Publicity-Shy Heroes of Publishing
Opponents of a decision by Fairfax Media to outsource its subediting from 2012, and thus make redundant its subeditors, will take to the streets at lunchtime today. The publisher of The Age and The Sydney Morning Herald plans to save $25 million by shedding up to 100 subeditorial and other production-related positions, and outsourcing the subediting work to Pagemasters. Opposition to the move has been widespread and has coalesced around the website Fair Go, Fairfax. Rallies were held on Thursday in Melbourne, Sydney, Newcastle, Canberra and Wollongong. The Melbourne rally took place on the grassy knoll outside the Age building.
Coincidentally, Text Publishing senior editor Mandy Brett spoke at the Wheeler Centre at lunchtime Thursday on why the world will continue to need editors even in a world without books. Mandy published an essay on editors and the art of editing a book in the January issue of Meanjin. In it, she deems editing “an essentially bipolar occupation” because “[e]verything about it can go hard one way or just as hard the other and the difficult thing is not that you have to choose, but that you have to balance.” She says the contribution editors make to books are publishing’s dirty little secret: “Good editing is not just important for an individual book, it is crucial to the health of our industry and the survival of reading as a recreation.” Mandy’s essay referenced this blog by novelist and anthologist James Bradley.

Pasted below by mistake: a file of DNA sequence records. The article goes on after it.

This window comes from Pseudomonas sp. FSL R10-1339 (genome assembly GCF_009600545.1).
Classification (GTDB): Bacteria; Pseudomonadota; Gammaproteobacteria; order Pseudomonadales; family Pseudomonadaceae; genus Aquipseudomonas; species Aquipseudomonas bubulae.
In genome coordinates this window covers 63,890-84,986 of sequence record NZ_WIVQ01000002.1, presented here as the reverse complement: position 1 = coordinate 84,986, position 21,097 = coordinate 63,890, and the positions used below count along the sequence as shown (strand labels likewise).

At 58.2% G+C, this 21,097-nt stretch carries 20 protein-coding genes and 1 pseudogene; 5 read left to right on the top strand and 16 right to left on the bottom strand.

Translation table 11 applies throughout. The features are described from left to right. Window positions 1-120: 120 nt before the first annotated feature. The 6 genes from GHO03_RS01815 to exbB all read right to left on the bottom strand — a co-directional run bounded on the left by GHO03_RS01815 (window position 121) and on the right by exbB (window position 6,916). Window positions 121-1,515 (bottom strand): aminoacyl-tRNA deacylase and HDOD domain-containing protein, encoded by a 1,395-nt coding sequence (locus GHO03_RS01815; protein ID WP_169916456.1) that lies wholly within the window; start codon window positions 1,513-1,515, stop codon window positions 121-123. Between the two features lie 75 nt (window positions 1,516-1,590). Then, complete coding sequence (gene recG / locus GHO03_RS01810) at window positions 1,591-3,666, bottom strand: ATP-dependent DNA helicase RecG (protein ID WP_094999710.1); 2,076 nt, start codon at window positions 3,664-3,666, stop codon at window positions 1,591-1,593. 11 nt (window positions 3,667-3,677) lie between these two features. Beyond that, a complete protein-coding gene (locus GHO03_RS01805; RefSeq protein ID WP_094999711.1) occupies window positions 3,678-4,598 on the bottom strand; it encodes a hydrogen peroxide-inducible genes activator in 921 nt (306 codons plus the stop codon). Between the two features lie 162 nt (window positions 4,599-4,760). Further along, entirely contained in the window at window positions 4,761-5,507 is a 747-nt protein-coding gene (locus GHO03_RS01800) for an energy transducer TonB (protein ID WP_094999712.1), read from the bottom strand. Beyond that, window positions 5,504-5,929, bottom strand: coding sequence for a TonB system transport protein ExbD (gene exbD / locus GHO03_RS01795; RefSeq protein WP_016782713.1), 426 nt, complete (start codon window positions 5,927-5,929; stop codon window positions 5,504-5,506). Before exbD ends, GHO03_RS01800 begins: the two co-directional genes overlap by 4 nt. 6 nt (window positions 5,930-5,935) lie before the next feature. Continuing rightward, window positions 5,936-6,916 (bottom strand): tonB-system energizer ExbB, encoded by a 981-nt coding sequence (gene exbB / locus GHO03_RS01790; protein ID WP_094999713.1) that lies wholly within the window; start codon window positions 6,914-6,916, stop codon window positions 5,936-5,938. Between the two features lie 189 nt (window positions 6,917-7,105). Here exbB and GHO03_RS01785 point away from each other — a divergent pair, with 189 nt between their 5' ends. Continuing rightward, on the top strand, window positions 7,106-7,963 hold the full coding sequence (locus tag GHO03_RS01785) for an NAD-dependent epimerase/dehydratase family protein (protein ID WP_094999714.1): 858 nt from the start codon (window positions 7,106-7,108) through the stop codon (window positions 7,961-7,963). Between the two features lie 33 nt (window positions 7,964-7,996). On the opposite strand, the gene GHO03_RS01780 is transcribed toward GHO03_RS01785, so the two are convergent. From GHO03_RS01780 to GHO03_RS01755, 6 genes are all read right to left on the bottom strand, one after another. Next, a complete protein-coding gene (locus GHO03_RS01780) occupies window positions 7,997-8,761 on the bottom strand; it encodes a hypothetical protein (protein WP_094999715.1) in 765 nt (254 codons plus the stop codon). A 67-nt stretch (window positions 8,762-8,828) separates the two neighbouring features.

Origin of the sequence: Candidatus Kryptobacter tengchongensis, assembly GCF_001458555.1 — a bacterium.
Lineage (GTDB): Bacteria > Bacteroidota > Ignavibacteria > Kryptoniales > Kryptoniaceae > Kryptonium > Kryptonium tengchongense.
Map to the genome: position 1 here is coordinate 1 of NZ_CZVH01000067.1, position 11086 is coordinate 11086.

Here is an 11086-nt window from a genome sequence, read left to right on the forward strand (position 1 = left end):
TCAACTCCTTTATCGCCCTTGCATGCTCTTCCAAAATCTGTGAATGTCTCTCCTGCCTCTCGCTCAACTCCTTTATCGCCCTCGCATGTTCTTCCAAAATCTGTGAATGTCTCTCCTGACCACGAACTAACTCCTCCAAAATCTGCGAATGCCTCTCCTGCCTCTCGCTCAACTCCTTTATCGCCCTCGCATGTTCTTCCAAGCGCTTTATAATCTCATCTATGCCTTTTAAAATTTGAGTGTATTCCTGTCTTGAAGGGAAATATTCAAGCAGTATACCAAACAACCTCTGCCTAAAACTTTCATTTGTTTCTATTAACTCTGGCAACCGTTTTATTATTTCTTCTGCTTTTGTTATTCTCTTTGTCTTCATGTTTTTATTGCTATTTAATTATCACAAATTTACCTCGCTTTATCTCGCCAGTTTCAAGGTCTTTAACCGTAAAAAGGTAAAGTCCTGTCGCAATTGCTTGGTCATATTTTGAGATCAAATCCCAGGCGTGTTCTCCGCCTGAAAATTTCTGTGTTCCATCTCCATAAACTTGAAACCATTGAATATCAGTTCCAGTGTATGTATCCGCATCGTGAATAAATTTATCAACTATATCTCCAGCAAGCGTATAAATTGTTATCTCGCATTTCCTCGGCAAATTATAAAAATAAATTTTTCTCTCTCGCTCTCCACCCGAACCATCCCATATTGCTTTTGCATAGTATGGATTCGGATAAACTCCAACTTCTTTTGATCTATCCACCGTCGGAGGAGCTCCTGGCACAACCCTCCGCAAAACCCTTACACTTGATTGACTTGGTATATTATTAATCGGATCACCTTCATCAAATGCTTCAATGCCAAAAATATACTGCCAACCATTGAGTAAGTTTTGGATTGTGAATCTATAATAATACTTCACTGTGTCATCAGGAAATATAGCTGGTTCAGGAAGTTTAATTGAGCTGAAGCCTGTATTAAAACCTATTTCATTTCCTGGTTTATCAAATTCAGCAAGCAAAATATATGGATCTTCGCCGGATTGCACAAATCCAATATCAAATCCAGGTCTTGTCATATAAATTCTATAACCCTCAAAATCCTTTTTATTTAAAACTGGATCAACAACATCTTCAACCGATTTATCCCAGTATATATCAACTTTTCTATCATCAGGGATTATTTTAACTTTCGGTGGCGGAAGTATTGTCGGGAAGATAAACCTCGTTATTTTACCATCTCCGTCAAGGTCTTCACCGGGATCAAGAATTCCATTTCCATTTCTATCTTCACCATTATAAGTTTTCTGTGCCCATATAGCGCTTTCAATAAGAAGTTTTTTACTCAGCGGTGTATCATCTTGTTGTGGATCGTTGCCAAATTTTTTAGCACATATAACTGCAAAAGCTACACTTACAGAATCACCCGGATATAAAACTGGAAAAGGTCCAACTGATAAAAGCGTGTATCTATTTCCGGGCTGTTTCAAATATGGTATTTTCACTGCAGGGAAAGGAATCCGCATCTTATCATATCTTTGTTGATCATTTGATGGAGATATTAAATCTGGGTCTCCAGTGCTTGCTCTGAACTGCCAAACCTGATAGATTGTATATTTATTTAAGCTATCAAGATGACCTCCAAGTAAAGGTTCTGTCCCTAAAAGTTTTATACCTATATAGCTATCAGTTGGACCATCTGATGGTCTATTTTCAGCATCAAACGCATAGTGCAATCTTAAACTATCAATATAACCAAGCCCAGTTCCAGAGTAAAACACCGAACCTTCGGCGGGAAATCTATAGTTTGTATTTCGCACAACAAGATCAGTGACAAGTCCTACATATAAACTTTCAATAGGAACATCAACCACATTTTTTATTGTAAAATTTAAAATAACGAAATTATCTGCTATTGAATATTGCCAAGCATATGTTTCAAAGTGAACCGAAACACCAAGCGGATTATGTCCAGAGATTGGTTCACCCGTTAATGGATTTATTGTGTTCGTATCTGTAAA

In the Paris Review, Toni Morrison’s editor Robert Gottlieb called editing “simply the application of the common sense of any good reader”. Text Publishing’s Michael Heyward compares the relationship to that between a confessor and a priest. There’s been widespread coverage on the demise of the editor in the literary presses for some years now. Just possibly, the days of an author-editor relationship as formative as the one between Raymond Carver and Gordon Lish are behind us. Are we the worse off for it?
In this Guardian report, Alex Clark grumbles, “It is not uncommon, if you are of a certain cast of mind, to fling a book across the room and wonder if there is anyone still alive who cares about hanging participles”. And this blog by Rufus Griscom has a more urgent ring to it, signalling that the editor has morphed into something altogether different: the content producer. Rufus' message to editors? Evolve or perish.